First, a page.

"The sun provides more energy in one hour than all humanity uses, in all forms, in a single year. Sunlight can provide us with its own resolution to our energy problems. The only transformation required is for humanity to reduce, or end, consumption of stored solar (as fossil fuels) and, in its place, use freely available 'fresh' solar". – David S. Findley (2010). Solar power for your home, p.12.
John Ingle Yellott (October 25, 1908 – December 30, 1986) was an American engineer recognized as a pioneer in passive solar energy, and an inventor with many patents to his credit. In his honor the American Society of Mechanical Engineers (ASME) Solar Division confers a biannual "John I. Yellott Award" which "recognizes ASME members who have demonstrated sustained leadership within the Solar Energy Division, have a reputation for performing high-quality solar energy research and have made significant contributions to solar engineering through education, state or federal government service or in the private sector." (Full article...)
Image 2Seasonal cycle of capacity factors for wind and photovoltaics in Europe under idealized assumptions. The figure illustrates the balancing effects of wind and solar energy at the seasonal scale (Kaspar et al., 2019). (from Wind power)
Image 6Wind turbines such as these, in Cumbria, England, have been opposed for a number of reasons, including aesthetics, by some sectors of the population. (from Wind power)
Image 7Electricity production by source (from Wind power)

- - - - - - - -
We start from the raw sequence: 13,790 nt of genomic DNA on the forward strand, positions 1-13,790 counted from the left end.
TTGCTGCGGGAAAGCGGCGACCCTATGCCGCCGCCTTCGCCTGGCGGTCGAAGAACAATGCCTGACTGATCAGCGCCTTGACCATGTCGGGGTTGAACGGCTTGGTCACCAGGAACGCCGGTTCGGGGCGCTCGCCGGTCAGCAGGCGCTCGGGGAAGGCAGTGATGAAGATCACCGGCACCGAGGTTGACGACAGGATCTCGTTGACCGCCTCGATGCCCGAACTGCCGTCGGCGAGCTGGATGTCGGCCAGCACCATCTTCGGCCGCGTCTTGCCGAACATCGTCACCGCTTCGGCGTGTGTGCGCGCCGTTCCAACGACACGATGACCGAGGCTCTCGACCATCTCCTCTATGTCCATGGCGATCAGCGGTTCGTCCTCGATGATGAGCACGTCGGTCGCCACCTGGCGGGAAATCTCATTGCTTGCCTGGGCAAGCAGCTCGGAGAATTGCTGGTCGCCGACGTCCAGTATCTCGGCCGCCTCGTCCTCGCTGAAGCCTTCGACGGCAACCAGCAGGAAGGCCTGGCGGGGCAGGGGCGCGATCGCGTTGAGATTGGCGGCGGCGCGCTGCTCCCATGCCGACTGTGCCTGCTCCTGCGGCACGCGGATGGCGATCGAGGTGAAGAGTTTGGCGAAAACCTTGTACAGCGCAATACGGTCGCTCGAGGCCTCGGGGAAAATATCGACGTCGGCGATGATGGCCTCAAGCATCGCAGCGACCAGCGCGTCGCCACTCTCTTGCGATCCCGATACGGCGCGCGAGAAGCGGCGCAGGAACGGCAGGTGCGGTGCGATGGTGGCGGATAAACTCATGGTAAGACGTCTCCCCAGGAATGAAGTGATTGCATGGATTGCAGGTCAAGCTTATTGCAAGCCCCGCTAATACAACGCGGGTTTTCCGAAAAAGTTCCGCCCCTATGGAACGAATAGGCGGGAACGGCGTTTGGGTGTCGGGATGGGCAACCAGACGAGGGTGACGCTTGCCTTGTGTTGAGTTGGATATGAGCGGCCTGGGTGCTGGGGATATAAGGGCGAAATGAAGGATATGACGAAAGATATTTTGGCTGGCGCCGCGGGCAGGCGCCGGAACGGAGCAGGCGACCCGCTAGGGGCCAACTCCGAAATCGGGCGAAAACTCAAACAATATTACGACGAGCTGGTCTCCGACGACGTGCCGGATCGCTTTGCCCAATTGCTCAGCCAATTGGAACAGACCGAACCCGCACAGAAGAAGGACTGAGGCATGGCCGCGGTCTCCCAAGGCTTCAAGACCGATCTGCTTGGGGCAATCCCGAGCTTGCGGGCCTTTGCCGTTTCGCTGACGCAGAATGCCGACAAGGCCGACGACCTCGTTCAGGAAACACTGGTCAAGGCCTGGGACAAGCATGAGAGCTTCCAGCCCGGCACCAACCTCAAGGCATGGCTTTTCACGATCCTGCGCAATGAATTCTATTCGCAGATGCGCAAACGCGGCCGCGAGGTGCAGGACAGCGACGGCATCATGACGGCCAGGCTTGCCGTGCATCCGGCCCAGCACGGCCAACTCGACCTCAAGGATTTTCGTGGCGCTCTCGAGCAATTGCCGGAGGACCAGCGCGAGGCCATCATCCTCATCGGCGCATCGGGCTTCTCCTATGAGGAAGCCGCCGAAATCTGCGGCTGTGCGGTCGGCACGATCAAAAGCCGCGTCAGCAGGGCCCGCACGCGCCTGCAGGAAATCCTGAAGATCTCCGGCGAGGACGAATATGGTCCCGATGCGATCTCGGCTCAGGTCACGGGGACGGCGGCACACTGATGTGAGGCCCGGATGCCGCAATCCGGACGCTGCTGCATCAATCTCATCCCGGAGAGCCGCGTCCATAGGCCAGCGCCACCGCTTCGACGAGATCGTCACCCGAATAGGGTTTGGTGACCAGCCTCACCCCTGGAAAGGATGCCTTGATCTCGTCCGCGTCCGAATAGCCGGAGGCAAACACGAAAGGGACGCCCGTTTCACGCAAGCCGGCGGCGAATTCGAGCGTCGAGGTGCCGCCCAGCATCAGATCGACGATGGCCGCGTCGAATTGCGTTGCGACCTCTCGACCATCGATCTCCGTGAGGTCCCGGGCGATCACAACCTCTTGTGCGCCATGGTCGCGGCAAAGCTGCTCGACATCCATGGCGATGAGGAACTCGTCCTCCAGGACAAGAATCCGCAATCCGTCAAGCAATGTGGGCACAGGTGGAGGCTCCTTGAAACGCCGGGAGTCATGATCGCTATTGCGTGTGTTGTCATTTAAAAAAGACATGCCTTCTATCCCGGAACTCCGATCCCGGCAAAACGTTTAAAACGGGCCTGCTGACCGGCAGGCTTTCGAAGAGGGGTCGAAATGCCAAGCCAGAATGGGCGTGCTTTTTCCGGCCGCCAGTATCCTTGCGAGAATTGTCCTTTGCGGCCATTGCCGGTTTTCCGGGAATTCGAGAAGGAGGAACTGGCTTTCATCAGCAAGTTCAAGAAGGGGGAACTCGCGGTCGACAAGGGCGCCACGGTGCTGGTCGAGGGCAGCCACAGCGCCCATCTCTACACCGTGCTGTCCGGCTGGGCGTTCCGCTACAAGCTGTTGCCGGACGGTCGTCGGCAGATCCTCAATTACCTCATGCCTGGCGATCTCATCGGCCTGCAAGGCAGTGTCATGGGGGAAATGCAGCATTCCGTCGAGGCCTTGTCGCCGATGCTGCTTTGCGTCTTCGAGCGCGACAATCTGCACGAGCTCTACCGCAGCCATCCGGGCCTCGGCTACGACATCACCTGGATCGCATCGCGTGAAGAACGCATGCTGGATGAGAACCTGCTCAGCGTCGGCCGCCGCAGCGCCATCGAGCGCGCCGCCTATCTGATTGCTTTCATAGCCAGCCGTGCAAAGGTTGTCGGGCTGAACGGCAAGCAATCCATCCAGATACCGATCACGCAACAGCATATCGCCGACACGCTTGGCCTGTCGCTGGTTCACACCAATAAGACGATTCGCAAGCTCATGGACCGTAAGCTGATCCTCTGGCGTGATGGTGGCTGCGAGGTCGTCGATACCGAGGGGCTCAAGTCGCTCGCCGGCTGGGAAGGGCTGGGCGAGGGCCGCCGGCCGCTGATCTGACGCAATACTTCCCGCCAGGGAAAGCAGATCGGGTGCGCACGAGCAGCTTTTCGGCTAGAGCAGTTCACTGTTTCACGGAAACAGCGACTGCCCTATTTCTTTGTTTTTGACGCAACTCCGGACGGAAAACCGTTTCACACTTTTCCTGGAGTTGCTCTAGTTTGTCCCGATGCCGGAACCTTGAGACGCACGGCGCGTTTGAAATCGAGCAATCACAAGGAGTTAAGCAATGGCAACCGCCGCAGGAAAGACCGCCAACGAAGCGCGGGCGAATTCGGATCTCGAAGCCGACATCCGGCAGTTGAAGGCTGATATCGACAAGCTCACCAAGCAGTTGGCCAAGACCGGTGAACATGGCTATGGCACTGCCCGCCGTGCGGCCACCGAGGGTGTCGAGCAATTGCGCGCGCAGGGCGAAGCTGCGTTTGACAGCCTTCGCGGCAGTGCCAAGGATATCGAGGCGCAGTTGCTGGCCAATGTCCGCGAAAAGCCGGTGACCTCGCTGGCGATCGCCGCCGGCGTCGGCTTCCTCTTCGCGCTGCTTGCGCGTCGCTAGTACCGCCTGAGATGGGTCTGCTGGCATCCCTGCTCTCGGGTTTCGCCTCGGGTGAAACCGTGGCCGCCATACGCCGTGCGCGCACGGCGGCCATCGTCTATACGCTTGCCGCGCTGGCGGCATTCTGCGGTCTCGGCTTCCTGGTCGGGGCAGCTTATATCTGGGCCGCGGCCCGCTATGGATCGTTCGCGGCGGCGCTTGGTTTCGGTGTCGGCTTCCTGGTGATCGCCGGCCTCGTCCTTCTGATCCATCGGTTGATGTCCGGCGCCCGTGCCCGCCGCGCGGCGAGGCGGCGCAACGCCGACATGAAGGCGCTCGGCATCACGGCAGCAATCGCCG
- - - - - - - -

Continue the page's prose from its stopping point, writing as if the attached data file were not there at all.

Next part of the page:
Image 8Merowe Dam in Sudan. Hydroelectric power stations that use dams submerge large areas of land due to the requirement of a reservoir. These changes to land color or albedo, alongside certain projects that concurrently submerge rainforests, can in these specific cases result in the global warming impact, or equivalent life-cycle greenhouse gases of hydroelectricity projects, to potentially exceed that of coal power stations. (from Hydroelectricity)
Image 9Trends in the top five hydroelectricity-producing countries (from Hydroelectricity)
Image 10Greenhouses like these in the Westland municipality of the Netherlands grow vegetables, fruits and flowers. (from Solar energy)
Image 16Enhanced geothermal system 1:Reservoir 2:Pump house 3:Heat exchanger 4:Turbine hall 5:Production well 6:Injection well 7:Hot water to district heating 8:Porous sediments 9:Observation well 10:Crystalline bedrock (from Geothermal energy)
Image 20A turbine blade convoy passing through Edenfield in the U.K. (2008). Even longer 2-piece blades are now manufactured, and then assembled on-site to reduce difficulties in transportation. (from Wind power)
Image 45Distribution of wind speed (red) and energy (blue) for all of 2002 at the Lee Ranch facility in Colorado. The histogram shows measured data, while the curve is the Rayleigh model distribution for the same average wind speed. (from Wind power)
Image 46Wind turbine floating off France (from Wind power)